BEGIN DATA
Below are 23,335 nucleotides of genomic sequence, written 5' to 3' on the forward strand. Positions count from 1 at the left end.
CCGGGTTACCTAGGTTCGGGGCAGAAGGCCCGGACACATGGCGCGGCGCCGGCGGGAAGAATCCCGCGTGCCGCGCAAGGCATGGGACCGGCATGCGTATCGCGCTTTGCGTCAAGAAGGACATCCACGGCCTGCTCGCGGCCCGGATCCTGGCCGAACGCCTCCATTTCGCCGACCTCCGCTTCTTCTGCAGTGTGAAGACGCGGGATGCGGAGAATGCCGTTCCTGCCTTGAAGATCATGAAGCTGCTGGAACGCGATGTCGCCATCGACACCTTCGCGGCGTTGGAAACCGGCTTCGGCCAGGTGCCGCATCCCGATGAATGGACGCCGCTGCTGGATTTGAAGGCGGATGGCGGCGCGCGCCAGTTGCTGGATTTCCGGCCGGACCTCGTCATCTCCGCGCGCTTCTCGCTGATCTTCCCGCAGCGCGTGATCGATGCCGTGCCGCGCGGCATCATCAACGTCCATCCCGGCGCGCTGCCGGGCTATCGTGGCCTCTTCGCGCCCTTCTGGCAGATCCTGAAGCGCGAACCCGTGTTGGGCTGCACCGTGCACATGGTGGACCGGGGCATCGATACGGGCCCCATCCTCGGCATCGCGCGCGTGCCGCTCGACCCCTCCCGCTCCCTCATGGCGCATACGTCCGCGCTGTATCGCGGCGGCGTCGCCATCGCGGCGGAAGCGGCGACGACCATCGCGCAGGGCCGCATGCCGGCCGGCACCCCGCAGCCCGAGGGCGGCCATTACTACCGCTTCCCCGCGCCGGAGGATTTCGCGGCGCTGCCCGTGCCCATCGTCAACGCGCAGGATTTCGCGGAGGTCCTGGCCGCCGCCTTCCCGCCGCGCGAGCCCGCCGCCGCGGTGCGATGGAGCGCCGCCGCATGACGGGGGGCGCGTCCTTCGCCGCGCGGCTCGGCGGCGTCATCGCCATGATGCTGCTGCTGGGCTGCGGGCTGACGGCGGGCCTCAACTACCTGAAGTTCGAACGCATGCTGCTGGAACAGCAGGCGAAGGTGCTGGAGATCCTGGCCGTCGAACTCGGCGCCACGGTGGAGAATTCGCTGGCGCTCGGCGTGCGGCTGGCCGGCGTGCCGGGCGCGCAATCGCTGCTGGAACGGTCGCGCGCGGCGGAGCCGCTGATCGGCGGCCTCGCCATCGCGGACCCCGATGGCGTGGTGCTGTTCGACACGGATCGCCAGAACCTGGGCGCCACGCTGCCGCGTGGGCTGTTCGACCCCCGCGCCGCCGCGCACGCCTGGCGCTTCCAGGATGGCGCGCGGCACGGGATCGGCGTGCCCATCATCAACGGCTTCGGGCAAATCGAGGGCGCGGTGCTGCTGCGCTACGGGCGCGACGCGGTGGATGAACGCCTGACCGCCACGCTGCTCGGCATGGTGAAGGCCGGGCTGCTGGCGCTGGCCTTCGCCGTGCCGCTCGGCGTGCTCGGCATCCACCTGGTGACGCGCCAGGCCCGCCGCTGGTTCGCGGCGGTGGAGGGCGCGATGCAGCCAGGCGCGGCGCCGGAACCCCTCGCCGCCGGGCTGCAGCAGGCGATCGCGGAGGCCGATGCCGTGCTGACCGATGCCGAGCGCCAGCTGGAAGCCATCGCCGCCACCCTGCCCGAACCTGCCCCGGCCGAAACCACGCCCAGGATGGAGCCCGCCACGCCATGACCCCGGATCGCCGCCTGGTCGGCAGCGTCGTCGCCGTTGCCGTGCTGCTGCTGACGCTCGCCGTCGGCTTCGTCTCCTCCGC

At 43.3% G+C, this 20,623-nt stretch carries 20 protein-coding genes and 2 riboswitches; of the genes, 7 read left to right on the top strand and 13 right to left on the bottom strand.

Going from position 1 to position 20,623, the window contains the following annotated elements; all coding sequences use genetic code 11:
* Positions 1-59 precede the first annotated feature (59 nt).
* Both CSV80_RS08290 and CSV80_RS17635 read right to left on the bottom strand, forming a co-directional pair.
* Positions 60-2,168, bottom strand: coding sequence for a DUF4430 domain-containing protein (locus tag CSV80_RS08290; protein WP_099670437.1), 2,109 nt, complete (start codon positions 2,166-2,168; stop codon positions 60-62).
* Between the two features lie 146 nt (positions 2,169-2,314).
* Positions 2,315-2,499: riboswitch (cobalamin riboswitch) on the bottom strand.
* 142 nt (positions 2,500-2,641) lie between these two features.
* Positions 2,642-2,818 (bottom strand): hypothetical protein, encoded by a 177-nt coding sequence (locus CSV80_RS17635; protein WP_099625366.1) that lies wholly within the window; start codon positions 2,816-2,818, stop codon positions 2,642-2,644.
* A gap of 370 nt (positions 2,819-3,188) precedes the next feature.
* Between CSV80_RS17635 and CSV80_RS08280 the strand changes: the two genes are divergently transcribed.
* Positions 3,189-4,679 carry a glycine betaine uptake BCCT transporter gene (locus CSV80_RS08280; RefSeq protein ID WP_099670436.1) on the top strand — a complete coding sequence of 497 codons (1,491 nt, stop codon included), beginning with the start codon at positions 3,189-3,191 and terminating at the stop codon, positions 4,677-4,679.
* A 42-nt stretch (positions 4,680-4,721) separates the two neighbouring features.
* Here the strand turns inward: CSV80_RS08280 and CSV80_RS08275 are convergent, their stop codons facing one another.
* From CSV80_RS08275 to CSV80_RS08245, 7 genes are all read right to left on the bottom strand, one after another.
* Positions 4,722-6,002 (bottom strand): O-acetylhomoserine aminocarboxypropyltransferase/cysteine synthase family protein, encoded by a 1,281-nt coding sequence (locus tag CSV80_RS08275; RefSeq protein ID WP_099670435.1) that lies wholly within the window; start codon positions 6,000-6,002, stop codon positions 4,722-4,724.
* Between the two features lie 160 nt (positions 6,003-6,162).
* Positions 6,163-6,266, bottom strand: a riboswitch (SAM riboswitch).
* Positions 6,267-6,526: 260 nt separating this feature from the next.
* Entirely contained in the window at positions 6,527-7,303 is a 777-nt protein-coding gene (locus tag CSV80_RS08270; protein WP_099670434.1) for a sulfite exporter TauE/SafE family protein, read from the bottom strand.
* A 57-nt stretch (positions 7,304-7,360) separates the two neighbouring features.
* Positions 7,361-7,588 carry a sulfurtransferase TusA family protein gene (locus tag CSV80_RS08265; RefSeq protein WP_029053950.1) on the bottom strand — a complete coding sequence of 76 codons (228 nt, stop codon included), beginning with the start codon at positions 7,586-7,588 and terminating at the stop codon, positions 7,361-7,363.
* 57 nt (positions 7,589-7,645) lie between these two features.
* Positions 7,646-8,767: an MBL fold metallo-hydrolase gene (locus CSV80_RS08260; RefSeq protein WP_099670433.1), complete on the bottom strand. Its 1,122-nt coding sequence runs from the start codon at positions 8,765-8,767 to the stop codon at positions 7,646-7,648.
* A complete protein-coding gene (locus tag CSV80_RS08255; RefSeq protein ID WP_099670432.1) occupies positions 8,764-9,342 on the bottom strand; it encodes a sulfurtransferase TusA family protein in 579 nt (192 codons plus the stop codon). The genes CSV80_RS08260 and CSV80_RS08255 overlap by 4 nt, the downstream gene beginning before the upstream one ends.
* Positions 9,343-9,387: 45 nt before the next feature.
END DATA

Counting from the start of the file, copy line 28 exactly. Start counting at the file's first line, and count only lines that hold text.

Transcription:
* Positions 9,343-9,387: 45 nt before the next feature.